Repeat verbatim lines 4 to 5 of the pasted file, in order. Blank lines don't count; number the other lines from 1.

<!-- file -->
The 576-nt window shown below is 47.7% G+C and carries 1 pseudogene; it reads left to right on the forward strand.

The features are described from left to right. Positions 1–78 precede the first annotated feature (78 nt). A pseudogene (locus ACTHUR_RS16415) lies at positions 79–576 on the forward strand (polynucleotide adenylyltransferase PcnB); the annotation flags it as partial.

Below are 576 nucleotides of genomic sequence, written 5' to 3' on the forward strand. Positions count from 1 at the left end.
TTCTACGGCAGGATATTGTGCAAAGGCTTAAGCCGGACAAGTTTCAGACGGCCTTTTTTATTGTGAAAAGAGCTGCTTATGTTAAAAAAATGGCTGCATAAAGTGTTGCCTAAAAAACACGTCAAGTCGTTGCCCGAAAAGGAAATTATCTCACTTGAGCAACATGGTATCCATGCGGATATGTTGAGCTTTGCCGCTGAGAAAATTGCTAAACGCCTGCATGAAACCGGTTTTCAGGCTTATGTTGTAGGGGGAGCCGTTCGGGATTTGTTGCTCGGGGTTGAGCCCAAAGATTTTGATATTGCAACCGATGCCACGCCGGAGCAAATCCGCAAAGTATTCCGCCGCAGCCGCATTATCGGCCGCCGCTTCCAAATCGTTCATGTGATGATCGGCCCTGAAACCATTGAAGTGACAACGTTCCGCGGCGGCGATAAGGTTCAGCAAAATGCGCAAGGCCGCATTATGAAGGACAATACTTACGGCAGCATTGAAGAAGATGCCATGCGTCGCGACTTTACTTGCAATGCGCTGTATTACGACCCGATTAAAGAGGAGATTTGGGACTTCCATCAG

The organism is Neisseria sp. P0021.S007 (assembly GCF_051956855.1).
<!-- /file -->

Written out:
TTCTACGGCAGGATATTGTGCAAAGGCTTAAGCCGGACAAGTTTCAGACGGCCTTTTTTATTGTGAAAAGAGCTGCTTATGTTAAAAAAATGGCTGCATAAAGTGTTGCCTAAAAAACACGTCAAGTCGTTGCCCGAAAAGGAAATTATCTCACTTGAGCAACATGGTATCCATGCGGATATGTTGAGCTTTGCCGCTGAGAAAATTGCTAAACGCCTGCATGAAACCGGTTTTCAGGCTTATGTTGTAGGGGGAGCCGTTCGGGATTTGTTGCTCGGGGTTGAGCCCAAAGATTTTGATATTGCAACCGATGCCACGCCGGAGCAAATCCGCAAAGTATTCCGCCGCAGCCGCATTATCGGCCGCCGCTTCCAAATCGTTCATGTGATGATCGGCCCTGAAACCATTGAAGTGACAACGTTCCGCGGCGGCGATAAGGTTCAGCAAAATGCGCAAGGCCGCATTATGAAGGACAATACTTACGGCAGCATTGAAGAAGATGCCATGCGTCGCGACTTTACTTGCAATGCGCTGTATTACGACCCGATTAAAGAGGAGATTTGGGACTTCCATCAG

The organism is Neisseria sp. P0021.S007 (assembly GCF_051956855.1).